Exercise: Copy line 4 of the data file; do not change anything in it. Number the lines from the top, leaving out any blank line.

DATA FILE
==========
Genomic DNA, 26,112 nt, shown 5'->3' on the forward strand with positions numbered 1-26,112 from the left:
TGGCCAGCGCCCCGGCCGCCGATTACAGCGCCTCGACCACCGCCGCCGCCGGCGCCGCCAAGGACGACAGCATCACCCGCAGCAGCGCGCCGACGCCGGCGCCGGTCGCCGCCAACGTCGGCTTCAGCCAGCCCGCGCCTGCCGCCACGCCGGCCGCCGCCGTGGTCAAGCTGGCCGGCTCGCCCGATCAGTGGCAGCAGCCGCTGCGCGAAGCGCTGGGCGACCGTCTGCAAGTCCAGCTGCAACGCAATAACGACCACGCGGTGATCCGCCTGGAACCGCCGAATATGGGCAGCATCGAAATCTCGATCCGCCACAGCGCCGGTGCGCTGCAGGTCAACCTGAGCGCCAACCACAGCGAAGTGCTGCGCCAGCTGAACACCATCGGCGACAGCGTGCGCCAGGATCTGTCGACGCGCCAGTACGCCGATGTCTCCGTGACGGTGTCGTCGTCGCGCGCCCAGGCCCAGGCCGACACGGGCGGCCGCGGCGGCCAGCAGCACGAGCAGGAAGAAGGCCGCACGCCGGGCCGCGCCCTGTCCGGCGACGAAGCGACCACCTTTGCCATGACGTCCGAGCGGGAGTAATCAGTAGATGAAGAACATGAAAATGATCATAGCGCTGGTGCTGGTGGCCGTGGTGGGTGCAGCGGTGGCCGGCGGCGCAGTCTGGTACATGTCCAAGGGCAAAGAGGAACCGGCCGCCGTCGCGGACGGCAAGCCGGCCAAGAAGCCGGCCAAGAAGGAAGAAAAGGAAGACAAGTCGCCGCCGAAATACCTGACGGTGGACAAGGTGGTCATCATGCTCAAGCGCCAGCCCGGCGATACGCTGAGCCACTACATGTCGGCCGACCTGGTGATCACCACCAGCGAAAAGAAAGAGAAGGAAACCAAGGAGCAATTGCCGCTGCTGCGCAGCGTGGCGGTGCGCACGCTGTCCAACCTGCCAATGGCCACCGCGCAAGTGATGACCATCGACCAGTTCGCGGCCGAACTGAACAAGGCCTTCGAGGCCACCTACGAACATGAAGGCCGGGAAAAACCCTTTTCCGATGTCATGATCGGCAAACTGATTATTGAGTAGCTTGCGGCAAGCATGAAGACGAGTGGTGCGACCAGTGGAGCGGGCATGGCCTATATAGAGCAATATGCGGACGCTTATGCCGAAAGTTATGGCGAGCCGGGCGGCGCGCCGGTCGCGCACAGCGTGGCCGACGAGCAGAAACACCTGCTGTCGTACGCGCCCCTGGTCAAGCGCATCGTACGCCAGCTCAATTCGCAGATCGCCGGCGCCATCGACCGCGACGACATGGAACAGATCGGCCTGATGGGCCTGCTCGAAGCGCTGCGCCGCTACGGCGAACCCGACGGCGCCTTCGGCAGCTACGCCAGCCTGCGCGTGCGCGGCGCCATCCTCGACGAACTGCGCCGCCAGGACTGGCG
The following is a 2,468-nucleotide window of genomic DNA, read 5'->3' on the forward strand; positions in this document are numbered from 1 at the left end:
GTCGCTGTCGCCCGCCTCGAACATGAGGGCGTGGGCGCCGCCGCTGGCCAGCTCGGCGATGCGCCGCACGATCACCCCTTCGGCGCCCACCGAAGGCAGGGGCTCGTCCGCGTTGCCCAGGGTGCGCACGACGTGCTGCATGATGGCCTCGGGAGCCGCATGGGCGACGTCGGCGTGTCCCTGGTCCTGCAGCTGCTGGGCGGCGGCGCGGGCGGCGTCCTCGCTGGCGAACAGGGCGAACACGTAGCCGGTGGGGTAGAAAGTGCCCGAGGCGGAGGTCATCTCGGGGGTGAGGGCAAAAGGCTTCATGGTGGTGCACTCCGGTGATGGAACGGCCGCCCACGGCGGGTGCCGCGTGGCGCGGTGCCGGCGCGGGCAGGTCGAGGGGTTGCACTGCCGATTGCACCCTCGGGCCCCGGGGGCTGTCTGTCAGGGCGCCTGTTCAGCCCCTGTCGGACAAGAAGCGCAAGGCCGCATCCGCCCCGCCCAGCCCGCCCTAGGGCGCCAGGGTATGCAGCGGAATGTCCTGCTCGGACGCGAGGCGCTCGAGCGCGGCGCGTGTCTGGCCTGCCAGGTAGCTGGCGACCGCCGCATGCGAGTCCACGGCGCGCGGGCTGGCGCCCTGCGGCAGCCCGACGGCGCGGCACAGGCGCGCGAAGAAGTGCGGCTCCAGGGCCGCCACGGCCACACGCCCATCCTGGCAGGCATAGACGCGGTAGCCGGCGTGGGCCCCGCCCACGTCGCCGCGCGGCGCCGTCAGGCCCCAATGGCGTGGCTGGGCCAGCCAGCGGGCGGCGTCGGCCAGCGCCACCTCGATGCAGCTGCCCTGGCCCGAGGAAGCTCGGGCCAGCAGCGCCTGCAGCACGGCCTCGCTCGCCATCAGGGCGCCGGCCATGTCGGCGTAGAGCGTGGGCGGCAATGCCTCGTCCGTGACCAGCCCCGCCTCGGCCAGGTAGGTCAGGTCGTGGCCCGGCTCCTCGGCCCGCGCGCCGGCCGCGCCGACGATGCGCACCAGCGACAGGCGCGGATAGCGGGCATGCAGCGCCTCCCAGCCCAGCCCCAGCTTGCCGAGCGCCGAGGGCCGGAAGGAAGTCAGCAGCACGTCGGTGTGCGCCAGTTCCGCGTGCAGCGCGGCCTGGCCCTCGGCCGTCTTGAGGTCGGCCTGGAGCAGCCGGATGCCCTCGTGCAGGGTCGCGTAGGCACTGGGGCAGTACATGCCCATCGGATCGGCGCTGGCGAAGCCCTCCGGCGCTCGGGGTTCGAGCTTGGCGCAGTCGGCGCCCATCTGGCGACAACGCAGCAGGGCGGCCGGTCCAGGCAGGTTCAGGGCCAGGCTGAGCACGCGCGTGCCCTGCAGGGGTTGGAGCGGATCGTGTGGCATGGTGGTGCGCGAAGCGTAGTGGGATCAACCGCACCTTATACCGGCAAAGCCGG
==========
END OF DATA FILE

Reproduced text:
GTCGCTGTCGCCCGCCTCGAACATGAGGGCGTGGGCGCCGCCGCTGGCCAGCTCGGCGATGCGCCGCACGATCACCCCTTCGGCGCCCACCGAAGGCAGGGGCTCGTCCGCGTTGCCCAGGGTGCGCACGACGTGCTGCATGATGGCCTCGGGAGCCGCATGGGCGACGTCGGCGTGTCCCTGGTCCTGCAGCTGCTGGGCGGCGGCGCGGGCGGCGTCCTCGCTGGCGAACAGGGCGAACACGTAGCCGGTGGGGTAGAAAGTGCCCGAGGCGGAGGTCATCTCGGGGGTGAGGGCAAAAGGCTTCATGGTGGTGCACTCCGGTGATGGAACGGCCGCCCACGGCGGGTGCCGCGTGGCGCGGTGCCGGCGCGGGCAGGTCGAGGGGTTGCACTGCCGATTGCACCCTCGGGCCCCGGGGGCTGTCTGTCAGGGCGCCTGTTCAGCCCCTGTCGGACAAGAAGCGCAAGGCCGCATCCGCCCCGCCCAGCCCGCCCTAGGGCGCCAGGGTATGCAGCGGAATGTCCTGCTCGGACGCGAGGCGCTCGAGCGCGGCGCGTGTCTGGCCTGCCAGGTAGCTGGCGACCGCCGCATGCGAGTCCACGGCGCGCGGGCTGGCGCCCTGCGGCAGCCCGACGGCGCGGCACAGGCGCGCGAAGAAGTGCGGCTCCAGGGCCGCCACGGCCACACGCCCATCCTGGCAGGCATAGACGCGGTAGCCGGCGTGGGCCCCGCCCACGTCGCCGCGCGGCGCCGTCAGGCCCCAATGGCGTGGCTGGGCCAGCCAGCGGGCGGCGTCGGCCAGCGCCACCTCGATGCAGCTGCCCTGGCCCGAGGAAGCTCGGGCCAGCAGCGCCTGCAGCACGGCCTCGCTCGCCATCAGGGCGCCGGCCATGTCGGCGTAGAGCGTGGGCGGCAATGCCTCGTCCGTGACCAGCCCCGCCTCGGCCAGGTAGGTCAGGTCGTGGCCCGGCTCCTCGGCCCGCGCGCCGGCCGCGCCGACGATGCGCACCAGCGACAGGCGCGGATAGCGGGCATGCAGCGCCTCCCAGCCCAGCCCCAGCTTGCCGAGCGCCGAGGGCCGGAAGGAAGTCAGCAGCACGTCGGTGTGCGCCAGTTCCGCGTGCAGCGCGGCCTGGCCCTCGGCCGTCTTGAGGTCGGCCTGGAGCAGCCGGATGCCCTCGTGCAGGGTCGCGTAGGCACTGGGGCAGTACATGCCCATCGGATCGGCGCTGGCGAAGCCCTCCGGCGCTCGGGGTTCGAGCTTGGCGCAGTCGGCGCCCATCTGGCGACAACGCAGCAGGGCGGCCGGTCCAGGCAGGTTCAGGGCCAGGCTGAGCACGCGCGTGCCCTGCAGGGGTTGGAGCGGATCGTGTGGCATGGTGGTGCGCGAAGCGTAGTGGGATCAACCGCACCTTATACCGGCAAAGCCGG